Counseling can be a great tool for you to manage and overcome the symptoms of eating disorders.

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What Causes Eating Disorders?

Eating disorders (EDs) stem from complex underlying causes, such as, genetics, brain chemistry, and personal struggles like depression or low self-esteem. Environment also plays a role, with societal pressures, bullying, and even trauma contributing to them. Some other causes behind EDs are:

  • To gain a false sense of control over life: Sometimes, life throws curveballs. And food can be the only thing that brings a sense of control. During a breakup, feelings of rejection, loneliness, sadness, or anger can come up. These are big, painful emotions. In such instances, comfort may arrive as a tub of ice cream, numbing the pain for sometime. But, the body may want to keep going back using food as a way to not deal with those uncomfortable emotions, causing a cycle of comfort eating. 
  • To punish yourself: Like, cutting down calories, or taking on crash diets, because you feel like “you have been bad” with food. Then, restricting yourself from eating becomes a way to punish yourself to be “good.” Thus, it becomes another way that eating disorders can keep you trap of shame and guilt.
  • A “black or white” perception towards food: Some foods are bad, some foods are good- creating a sense of guilt when you don’t eat “good foods.” 

Ultimately, EDs reflect a troubled relationship with eating. It is not just about what you eat, it is about how food makes you feel. All eating disorders served a purpose once, but the body keeps going back to this tendency to feel better. Seeking help offers an opportunity to break free from this loop.

Types Of Eating Disorders

Here are 5 common types of eating disorders or EDs:

  • Anorexia Nervosa: This involves restriction of food to a great extent, using laxatives, excessive exercise, losing weight rapidly and excessively, and purging (vomiting) to get food out.
  • Bulimia Nervosa: Symptoms of bulimia include a cycle of binging and purging- which means eating large amounts of food and then attempting to get rid of it through vomiting, laxatives, or lots of exercise.
  • Avoidant Restrictive Food Intake Disorder (ARFID): ARFID can cause you to avoid food due to dislike or aversion towards certain textures, tastes, smell or appearance of food. If you’re struggling with ARFID, you may be called a “picky eater,” you may lose weight, and interest in food and eating.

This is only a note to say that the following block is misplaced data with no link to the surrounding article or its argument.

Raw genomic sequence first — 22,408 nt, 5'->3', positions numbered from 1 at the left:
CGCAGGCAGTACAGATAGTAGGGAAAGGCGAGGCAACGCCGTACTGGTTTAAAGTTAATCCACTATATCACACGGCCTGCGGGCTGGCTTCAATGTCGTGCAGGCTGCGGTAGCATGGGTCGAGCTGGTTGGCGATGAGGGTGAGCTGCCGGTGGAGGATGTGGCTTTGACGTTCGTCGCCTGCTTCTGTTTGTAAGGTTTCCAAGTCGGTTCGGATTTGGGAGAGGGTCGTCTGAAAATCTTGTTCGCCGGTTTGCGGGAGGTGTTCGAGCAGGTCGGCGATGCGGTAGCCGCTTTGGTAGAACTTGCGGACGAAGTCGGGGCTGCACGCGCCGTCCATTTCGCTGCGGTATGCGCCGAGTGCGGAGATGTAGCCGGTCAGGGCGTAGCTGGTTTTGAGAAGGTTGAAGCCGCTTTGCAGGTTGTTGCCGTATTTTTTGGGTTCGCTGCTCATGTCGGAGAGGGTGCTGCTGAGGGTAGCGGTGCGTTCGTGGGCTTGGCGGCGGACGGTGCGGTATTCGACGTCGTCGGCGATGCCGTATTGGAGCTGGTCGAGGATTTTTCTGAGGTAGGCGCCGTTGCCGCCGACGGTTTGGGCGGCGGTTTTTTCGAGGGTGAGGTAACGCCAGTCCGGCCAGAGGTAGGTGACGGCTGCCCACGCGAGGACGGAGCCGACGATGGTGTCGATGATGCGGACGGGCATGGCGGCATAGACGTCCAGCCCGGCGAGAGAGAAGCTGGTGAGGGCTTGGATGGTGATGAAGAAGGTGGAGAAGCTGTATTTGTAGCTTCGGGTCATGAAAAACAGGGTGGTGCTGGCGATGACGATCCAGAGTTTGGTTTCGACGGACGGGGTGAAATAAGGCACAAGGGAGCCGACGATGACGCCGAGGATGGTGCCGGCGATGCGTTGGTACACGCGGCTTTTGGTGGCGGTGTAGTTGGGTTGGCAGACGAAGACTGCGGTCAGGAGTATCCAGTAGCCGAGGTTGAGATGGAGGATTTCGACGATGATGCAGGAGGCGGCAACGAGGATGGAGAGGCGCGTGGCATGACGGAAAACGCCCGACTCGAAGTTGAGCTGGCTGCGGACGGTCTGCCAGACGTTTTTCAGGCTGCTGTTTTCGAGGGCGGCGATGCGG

• Binge Eating: In Binge eating, food is used to bring comfort by eating copious amounts of it. But this tendency  later causes guilt and shame.
  • Orthorexia: Orthorexia refers to the obsession with “clean eating.” It is a relatively new form of eating disorder that makes you constantly judge yourself to eat healthy always. This causes an inner-struggle to reach an unattainable standard of perfection through food. 

Recovering From An Eating Disorder: A Few Self-Help Tips

1. Mindful Eating: Mindful eating is a practice to increase your awareness around the process of eating. When you have a tendency to engage in disordered eating, bringing awareness to it helps you understand your patterns, creating an opportunity to heal your relationship with food. When you are “mindfully” eating, you engage all of your senses- like:

  • Looking at the food (vision)- What are the colours, ingredients, you see on your plate?
  • Touching and feeling the food (touch) Try to feel the various textures in your meal
  • Smelling the food (smell) What does your meal smell like? Do you notice any smell that feels pleasant or unpleasant?
  • Tasting the food (taste) What does your meal taste like? What flavours are you able to notice?

Apart from helping you to enjoy your food on a much deeper level, mindful eating helps you slow down and appreciate food as a means of enjoyment, not a punishment. 

2. Stress and Emotional Regulation Practices: Breathing exercises, mild exercise, meditation, noticing your emotions, journaling, are effective ways to create space for emotions. Adopting newer ways to manage stress signals your brain to adopt and encourage healthier coping mechanisms, instead of using food and other means to push away uncomfortable emotions.

3. Education: Learning more about eating disorders can improve awareness and empower you to view your struggles from a compassionate sense, and initiate recovery. You can seek the support of books, articles, support groups, and even your therapist to provide you with information and knowledge about this topic. 

Feeling lost and overwhelmed with food and eating? Eating Disorders can make you feel misunderstood, judged, and ashamed, making it tough to reach out for the help you need. But remember, it is never too late to seek help. 

Treating Eating Disorders through therapy can be a great source of support and awareness towards healing. A therapist is a patient, understanding guide who helps you build a positive relationship with yourself and eating.

Taking the first step towards recovery is a sign of confidence and self-love. Choosing therapy can help you free yourself from the shackles of your eating disorder.